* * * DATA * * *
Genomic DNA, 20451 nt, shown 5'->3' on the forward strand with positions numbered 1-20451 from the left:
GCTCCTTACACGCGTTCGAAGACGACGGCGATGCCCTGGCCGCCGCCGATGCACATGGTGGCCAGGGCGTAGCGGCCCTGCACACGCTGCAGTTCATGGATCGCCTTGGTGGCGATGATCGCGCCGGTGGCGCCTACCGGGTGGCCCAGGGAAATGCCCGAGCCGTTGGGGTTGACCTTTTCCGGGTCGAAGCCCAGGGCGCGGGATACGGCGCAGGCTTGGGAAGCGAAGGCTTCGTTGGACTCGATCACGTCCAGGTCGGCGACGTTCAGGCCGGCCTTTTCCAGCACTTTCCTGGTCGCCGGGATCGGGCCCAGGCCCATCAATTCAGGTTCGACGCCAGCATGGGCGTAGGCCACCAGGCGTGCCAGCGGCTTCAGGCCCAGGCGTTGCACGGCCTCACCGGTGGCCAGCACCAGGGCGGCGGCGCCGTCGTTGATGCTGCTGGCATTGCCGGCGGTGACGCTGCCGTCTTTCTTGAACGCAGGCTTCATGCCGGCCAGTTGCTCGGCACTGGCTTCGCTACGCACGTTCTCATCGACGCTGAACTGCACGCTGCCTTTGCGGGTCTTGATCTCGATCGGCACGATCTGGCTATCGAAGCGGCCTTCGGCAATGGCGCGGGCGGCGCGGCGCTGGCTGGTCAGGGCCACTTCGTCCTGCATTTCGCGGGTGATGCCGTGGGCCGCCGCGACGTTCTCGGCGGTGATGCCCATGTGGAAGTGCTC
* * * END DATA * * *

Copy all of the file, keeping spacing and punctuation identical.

Genomic DNA, 20451 nt, shown 5'->3' on the forward strand with positions numbered 1-20451 from the left:
GCTCCTTACACGCGTTCGAAGACGACGGCGATGCCCTGGCCGCCGCCGATGCACATGGTGGCCAGGGCGTAGCGGCCCTGCACACGCTGCAGTTCATGGATCGCCTTGGTGGCGATGATCGCGCCGGTGGCGCCTACCGGGTGGCCCAGGGAAATGCCCGAGCCGTTGGGGTTGACCTTTTCCGGGTCGAAGCCCAGGGCGCGGGATACGGCGCAGGCTTGGGAAGCGAAGGCTTCGTTGGACTCGATCACGTCCAGGTCGGCGACGTTCAGGCCGGCCTTTTCCAGCACTTTCCTGGTCGCCGGGATCGGGCCCAGGCCCATCAATTCAGGTTCGACGCCAGCATGGGCGTAGGCCACCAGGCGTGCCAGCGGCTTCAGGCCCAGGCGTTGCACGGCCTCACCGGTGGCCAGCACCAGGGCGGCGGCGCCGTCGTTGATGCTGCTGGCATTGCCGGCGGTGACGCTGCCGTCTTTCTTGAACGCAGGCTTCATGCCGGCCAGTTGCTCGGCACTGGCTTCGCTACGCACGTTCTCATCGACGCTGAACTGCACGCTGCCTTTGCGGGTCTTGATCTCGATCGGCACGATCTGGCTATCGAAGCGGCCTTCGGCAATGGCGCGGGCGGCGCGGCGCTGGCTGGTCAGGGCCACTTCGTCCTGCATTTCGCGGGTGATGCCGTGGGCCGCCGCGACGTTCTCGGCGGTGATGCCCATGTGGAAGTGCTC